The good news about the era of cloud-based business solutions is that today it is easier than ever for business units or departments to get the functionality they need almost instantaneously—through a cloud provider, such as Amazon Web Services, Google Cloud Platform or Microsoft Azure, or from a SaaS provider, such as Salesforce.com, Workday or NetSuite. Define a particular business or IT need, hand over a credit card number and presto! Your IT solution is up and running.
The bad news about the era of cloud-based business solutions is that today it is easier than ever for business units or departments to get the functionality they need almost instantaneously—without the experience or oversight of a centralized IT procurement department.
It’s called “Shadow IT”—technology solutions lurking around an organization and hidden away somewhere, perhaps in a marketing budget. Is this prevalent in the business world today? Yes. Consider a December 2013 survey by cloud IT operations specialist 2nd Watch, in which 93 percent of business units said they are leveraging the cloud for services they need to conduct business—and 61 percent reported bypassing the IT function completely to do so.
When we ask clients how much Shadow IT spending occurs throughout the company, they usually don’t know. They are certain, however, that what they do see of Shadow IT is only the tip of the proverbial iceberg. In fact, we conservatively estimate that a typical large company has hundreds of unregulated cloud, SaaS and other solutions in use—perhaps 10 times that of its known cloud usage.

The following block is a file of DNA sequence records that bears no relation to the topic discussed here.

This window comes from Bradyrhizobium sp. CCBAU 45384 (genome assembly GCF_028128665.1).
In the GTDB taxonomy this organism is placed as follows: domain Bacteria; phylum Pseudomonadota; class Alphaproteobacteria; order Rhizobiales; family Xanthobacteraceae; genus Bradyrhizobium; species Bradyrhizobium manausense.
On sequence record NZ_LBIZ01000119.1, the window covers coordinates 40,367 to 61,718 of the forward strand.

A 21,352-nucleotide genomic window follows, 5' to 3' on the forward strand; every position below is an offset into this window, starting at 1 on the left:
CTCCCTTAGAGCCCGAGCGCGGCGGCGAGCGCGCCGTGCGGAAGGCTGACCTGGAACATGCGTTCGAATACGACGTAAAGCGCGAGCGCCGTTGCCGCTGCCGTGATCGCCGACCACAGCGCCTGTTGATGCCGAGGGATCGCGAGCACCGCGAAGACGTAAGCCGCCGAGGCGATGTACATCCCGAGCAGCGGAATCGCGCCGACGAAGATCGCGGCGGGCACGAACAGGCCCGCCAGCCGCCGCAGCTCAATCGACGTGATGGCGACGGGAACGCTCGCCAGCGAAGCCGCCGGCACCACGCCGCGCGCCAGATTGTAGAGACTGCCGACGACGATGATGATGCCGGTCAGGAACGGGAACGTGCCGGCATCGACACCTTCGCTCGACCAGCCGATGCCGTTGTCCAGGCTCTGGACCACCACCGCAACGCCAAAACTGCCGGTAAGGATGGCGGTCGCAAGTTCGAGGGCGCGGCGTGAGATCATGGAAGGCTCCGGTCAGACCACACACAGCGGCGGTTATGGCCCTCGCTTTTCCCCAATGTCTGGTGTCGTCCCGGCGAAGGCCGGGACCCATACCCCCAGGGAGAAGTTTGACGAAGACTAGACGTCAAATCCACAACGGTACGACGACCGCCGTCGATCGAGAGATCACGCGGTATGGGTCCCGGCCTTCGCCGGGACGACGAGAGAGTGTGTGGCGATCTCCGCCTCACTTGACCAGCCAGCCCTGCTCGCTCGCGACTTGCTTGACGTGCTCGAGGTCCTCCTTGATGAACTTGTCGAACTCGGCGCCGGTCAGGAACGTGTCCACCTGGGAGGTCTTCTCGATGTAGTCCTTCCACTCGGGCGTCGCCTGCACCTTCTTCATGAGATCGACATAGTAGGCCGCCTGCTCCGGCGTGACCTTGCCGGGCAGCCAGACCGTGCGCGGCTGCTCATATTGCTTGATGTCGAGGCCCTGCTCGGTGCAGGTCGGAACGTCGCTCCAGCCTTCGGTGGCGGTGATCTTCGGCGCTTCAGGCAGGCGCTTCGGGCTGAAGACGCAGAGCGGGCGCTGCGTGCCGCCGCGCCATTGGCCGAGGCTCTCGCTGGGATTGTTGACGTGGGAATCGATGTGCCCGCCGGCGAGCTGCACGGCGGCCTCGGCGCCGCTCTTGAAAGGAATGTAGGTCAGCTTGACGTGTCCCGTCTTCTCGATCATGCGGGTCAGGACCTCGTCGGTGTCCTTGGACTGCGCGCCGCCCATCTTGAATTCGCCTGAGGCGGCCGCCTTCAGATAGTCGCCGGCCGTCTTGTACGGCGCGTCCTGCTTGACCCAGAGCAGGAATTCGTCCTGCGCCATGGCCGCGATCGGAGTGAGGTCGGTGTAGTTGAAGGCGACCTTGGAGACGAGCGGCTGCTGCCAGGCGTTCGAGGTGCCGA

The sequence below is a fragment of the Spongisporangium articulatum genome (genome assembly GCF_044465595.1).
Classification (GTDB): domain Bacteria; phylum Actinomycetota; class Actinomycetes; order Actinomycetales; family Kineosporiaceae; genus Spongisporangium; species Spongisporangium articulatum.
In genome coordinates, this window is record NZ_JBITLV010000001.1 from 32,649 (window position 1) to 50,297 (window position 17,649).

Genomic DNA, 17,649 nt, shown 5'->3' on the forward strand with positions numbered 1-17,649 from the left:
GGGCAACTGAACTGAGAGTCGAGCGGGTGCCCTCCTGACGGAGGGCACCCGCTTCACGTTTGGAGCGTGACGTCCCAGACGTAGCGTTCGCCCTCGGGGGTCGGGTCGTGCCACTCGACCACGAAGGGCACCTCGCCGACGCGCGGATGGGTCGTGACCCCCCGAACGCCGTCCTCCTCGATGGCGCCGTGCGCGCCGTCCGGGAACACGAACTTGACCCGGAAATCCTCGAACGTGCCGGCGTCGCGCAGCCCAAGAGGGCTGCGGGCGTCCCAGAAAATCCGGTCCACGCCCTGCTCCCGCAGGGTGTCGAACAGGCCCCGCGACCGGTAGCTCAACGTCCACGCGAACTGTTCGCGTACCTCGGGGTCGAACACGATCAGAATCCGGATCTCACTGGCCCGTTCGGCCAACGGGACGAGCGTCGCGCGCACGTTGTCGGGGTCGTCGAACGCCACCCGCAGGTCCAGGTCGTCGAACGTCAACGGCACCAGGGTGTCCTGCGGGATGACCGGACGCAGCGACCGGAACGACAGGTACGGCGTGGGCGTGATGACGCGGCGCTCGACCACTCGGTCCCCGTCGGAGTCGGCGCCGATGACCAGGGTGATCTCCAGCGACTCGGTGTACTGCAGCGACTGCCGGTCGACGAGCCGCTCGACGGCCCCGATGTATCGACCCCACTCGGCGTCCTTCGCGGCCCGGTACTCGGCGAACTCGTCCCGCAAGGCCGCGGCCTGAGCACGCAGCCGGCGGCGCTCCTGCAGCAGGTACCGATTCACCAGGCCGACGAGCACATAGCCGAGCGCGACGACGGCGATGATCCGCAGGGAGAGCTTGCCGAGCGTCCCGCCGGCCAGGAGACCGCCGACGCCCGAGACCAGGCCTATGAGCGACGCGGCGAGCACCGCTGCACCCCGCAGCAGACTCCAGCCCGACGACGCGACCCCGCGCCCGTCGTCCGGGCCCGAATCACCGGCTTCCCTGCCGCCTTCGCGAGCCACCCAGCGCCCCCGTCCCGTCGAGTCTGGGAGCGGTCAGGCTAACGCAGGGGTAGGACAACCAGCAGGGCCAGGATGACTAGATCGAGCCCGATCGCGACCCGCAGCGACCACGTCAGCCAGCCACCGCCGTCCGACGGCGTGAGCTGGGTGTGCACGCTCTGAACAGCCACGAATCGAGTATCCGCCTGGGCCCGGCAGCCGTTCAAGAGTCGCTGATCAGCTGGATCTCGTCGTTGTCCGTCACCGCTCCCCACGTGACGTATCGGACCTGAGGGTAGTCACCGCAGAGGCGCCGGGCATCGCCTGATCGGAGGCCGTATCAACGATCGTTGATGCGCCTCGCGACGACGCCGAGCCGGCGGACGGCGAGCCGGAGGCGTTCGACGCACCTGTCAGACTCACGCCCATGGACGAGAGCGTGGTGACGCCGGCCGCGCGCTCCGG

Why all the activity in the shadows? Business units that go off on their own with a cloud solution are not trying to be subversive; they just don’t want to wait. Companies are bumping up against the issue of IT departments that were designed for an earlier era of computing, an era based on long waits before requests were finally implemented. In many cases, IT departments simply are not structured for the speed of business today. At the same time, demands on IT resources are increasing each year even as budgets remain flat. The result: Shadow IT.
Although nimble, cloud-based solutions are good, and the intentions of Shadow IT users might not be bad, the consequences certainly could be ugly if IT procurement is bypassed. And we’re not talking about merely paying higher prices for services. Anyone running a departmental cloud-based solution must be certain that the department is in compliance with company policies regarding intellectual property protection as well as country-specific regulations about data privacy.
Why does IT compliance matter? A big reason is it helps ensure that a company’s data is protected. The Heartbleed Open SSL bug is a recent example of a major security vulnerability that may have affected hundreds of thousands of websites, potentially giving hackers access to login credentials and other data. When a threat such as Heartbleed strikes, the IT organization must determine the company’s risk. The existence of Shadow IT is one reason why accounting for all systems is next to impossible.